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Hodgenville City Council held first reading Monday of an ordinance that controls the kinds of signs that can be placed in the viewshed area.
The viewshed corridor on Lincoln Parkway and U.S. 31-E acts as a “visual buffer” between the roadway and developed areas. It regulates the appearance of certain developments along those roadways.
It was set in place in 2008 by the City and County and recommended by Land of Lincoln Planning and Zoning.
The amended ordinance prohibits signs from being placed in the viewshed regardless of the zoning of the property.
Paul Lassanske, planning and zoning chairman, said the original viewshed ordinance exempted agriculture land from many of its requirements. Since then, “numerous signs have gone up (on property that is zoned agriculture) that are unrelated to agriculture.”
Existing signs are not affected by the amended ordinance. If the sign is damaged, the owner has 60 days to replace it – but it must be the same size. No additions can be made to the existing signs.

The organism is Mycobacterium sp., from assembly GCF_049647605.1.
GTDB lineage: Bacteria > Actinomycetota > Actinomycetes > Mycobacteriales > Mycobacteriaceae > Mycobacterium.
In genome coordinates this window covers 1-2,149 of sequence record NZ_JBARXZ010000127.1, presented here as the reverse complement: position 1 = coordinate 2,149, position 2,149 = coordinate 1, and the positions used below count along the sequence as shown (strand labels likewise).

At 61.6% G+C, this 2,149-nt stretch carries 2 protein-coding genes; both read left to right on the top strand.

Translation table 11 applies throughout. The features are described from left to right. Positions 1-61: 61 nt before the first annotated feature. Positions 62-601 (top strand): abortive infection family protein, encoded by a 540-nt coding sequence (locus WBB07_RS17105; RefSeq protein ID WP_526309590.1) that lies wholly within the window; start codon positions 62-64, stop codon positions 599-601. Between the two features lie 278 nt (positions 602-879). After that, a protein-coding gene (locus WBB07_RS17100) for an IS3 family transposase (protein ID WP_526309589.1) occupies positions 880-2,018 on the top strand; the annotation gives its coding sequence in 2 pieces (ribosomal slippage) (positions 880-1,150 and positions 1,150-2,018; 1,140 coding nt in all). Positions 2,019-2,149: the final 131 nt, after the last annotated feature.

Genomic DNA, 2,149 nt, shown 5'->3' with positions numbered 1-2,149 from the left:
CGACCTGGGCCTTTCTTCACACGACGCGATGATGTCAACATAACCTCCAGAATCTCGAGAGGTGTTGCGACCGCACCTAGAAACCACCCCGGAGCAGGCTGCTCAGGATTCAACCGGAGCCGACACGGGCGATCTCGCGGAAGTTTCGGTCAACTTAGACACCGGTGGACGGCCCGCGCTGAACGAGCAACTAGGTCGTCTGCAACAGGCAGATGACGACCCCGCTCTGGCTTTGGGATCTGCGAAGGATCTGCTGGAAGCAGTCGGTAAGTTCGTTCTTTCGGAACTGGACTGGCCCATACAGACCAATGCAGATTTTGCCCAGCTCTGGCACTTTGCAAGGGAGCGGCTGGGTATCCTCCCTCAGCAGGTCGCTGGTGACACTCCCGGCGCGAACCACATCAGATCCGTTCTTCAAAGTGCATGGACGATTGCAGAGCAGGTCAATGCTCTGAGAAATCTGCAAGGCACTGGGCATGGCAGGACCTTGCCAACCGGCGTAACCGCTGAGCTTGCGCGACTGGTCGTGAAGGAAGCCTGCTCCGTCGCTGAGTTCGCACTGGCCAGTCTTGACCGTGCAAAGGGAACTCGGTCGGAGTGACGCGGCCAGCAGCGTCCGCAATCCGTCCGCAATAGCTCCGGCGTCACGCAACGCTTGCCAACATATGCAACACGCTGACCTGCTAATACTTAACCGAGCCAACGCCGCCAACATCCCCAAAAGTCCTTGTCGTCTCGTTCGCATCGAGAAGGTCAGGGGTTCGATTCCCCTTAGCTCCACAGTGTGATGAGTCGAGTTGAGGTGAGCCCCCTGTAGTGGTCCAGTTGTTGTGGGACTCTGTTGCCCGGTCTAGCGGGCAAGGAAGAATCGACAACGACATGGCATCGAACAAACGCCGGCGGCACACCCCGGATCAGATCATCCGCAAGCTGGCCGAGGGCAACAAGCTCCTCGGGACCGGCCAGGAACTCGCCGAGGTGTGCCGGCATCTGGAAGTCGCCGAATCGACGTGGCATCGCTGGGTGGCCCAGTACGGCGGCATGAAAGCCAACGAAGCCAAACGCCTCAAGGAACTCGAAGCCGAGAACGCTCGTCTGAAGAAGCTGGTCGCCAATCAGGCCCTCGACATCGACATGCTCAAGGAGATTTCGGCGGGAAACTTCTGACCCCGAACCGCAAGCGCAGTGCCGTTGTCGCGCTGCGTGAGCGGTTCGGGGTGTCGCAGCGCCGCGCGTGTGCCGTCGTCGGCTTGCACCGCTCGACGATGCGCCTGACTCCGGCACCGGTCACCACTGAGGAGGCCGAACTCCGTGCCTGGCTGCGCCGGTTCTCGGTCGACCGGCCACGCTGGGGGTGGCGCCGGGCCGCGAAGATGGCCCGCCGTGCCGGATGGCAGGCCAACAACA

The viewshed is 400-feet from the right-of-way on Lincoln Parkway and 100-feet from the right-of-way on Bardstown Road.
City Council voted unanimously to pass the ordinance. Second reading will be held Dec.10.
The Council agreed also with planning and zoning’s proposal of an ordinance to control drainage and erosion of newly developed areas.
Before a land division or plat for a commercial development is approved, planning and zoning will have an independent engineer review the plans. The cost of the review will be added to the regular application fee.
Lassanske said board members had expressed concern that storm run-off is being “properly addressed.”
City Council voted to approve the ordinance with the stipulation that the Council “sign off (on the plat) before it’s a done-deal,” according to Hodgenville Mayor Terry Cruse.
Second reading of the ordinance will be held Dec. 10.
Planning and zoning Administrator Bud Ireland said the ordinance will be presented to LaRue Fiscal Court as well.
In other business:
Mayor Cruse announced the City was taking over maintenance of two streets – Boone Drive and KC Estates.
Cruse said advertisements for bids for water, sewer and storm water treatment would be opened Dec. 5.
Cruse said seven steel doors and roofs over shower stalls had been installed at Parks and Recreation, at the request of the PR board.
Fire Chief Wally Sparks reported eight runs in October.
Police Chief Steve Johnson said he had applied for a highway safety grant. Officers will be doing extra patrols, checking for seatbelt usage, incapacitated drivers and speeding, in high-accident areas.